Around this time last fall, I shared information on how the state of Iowa collects data on our children. One of the ways is via the personal information parents share with the districts, and the second is through assessments. A third way is via the use of surveys. One such survey, the Iowa Youth Survey, will be given in October to our 6th, 8th and 11th graders. It is conducted by the Iowa Department of Public Health’s Division of Behavioral Health in collaboration with the Iowa Department of Education, the Governor’s Office of Drug Control Policy, the Iowa Department of Human Rights’ Criminal and Juvenile Justice Planning and Statistical Analysis Center, and the Iowa Department of Human Services. Results are analyzed by the Iowa Consortium for Substance Abuse Research and Evaluation. While it is not mandatory that districts participate, like many others, ours has chosen to participate.
According to the Iowa Youth Survey website (iowayouthsurvey.iowa.org), the survey is completely anonymous, has been around since 1975, and is used to “collect information about Iowa youth so we can better understand their beliefs, values, and decisions about what makes them feel secure, strong, and safe in their communities, schools, and families. In addition, information is collected about their ideas on alcohol, tobacco, drugs, bullying and harassment, and violence prevention. The information collected will help the state planning agencies, our schools, and local community task forces put together valuable future programming.” Unfortunately, the site does not list what specific past programs came about as a result of this data collection, or how it has directly benefited our individual children or districts.
Recently, it has come to my attention that parents have read the current questions on the 2014 survey this year, and have started to complain. Parents are finding them inappropriate, intrusive, an invasion of privacy, a form of data collection on their child, as well as a waste of precious class time (the survey can take 20-40 minutes). Complaints have even mounted to the point where the districts of Ankeny and ADM, once participants, decided to pull out at the last minute once they discovered that the surveys were not mandatory. Des Moines has also pulled out and Waukee was not even on the list of initial participants.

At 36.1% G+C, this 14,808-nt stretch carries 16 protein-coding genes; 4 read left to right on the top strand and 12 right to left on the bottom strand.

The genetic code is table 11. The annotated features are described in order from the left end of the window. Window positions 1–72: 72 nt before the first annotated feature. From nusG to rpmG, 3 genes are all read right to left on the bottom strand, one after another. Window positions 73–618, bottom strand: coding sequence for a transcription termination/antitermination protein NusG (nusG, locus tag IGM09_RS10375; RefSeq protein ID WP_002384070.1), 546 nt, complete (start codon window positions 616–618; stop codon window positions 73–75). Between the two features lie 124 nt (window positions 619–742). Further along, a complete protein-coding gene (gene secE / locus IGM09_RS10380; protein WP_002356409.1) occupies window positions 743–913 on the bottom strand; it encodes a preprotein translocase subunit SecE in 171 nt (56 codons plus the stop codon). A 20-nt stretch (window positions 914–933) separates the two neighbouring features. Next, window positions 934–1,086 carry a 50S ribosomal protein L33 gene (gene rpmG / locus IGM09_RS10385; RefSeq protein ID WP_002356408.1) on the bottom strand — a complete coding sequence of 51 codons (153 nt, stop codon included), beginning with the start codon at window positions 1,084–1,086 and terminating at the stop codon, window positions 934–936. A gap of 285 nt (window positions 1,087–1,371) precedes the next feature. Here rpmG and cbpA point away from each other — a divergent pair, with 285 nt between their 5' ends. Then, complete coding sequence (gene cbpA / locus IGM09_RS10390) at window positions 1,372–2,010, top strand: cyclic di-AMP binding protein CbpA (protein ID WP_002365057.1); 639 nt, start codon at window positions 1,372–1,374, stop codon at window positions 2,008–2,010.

Perhaps this has something to do with the fact that parents have now discovered that the survey asks children as young as ten (10) some very juicy questions on topics to which not all children are exposed (such as sex, gender identity, drug and alcohol use, suicide, violence and more). New curiosities are being put into our children’s heads as a result of this survey, which may have never been there before, and they will now be sent home to their parents with questions on some surprising topics, answers to which they may not yet be ready to completely understand. Or worse, children may just end up discussing/investigating these topics with their ill-informed and ill-equipped peers, including those whose parents opted them out of the survey. Unfortunately, there is no protocol in place to address those children who answer the at-risk questions (like bullying, drugs, violence or suicide) in the affirmative so that they can get the help they need. That is because the main purpose of the survey is for data collection on our children, and not to provide direct educational, emotional or financial benefit to the individual child. Not only that, as an IT professional I can assure you that no online survey is ever fully anonymous, regardless of the promises from the state, especially in districts as small as ours with district issued laptops. So, why are districts wasting precious classroom time to administer a survey with no proven benefit and a lot of risk? And why, by the way, is the state requiring that it be administered via “passive consent”, which forces the parents to opt out, instead of requiring a more informed signed opt-in, given the nature of the questions?
While I know that we cannot shelter our children from the world forever, not all parents believe that exposing our children to every nasty tidbit it has to offer is a good thing either. One parent said as much in an article she wrote for Iowa RestorEd (http://iowarestored.com/2014/09/iowa-youth-survey-coming-to-your-childs-school-in-october). If you wish to see the list of questions – I will not post due to content – you can find the 2014 survey here: http://www.iowayouthsurvey.iowa.gov/ . Please review so that you can make an informed choice as to whether or not you want your children to participate. If you also feel that no Iowa child should be asked these questions, that the data be sent to the state, or that our teachers be forced to sacrifice precious classroom time to do it, let your school district know that too. Remember, this survey is NOT mandatory, there is no educational benefit to your child by taking this survey and no new or existing district funding is contingent upon participation. I believe the risks to our children by exposing them to these topics via a survey far outweigh any state claim of nebulous “future programming”, and it is my hope that more districts, including ours, will pull out of it as well in order to protect our kids.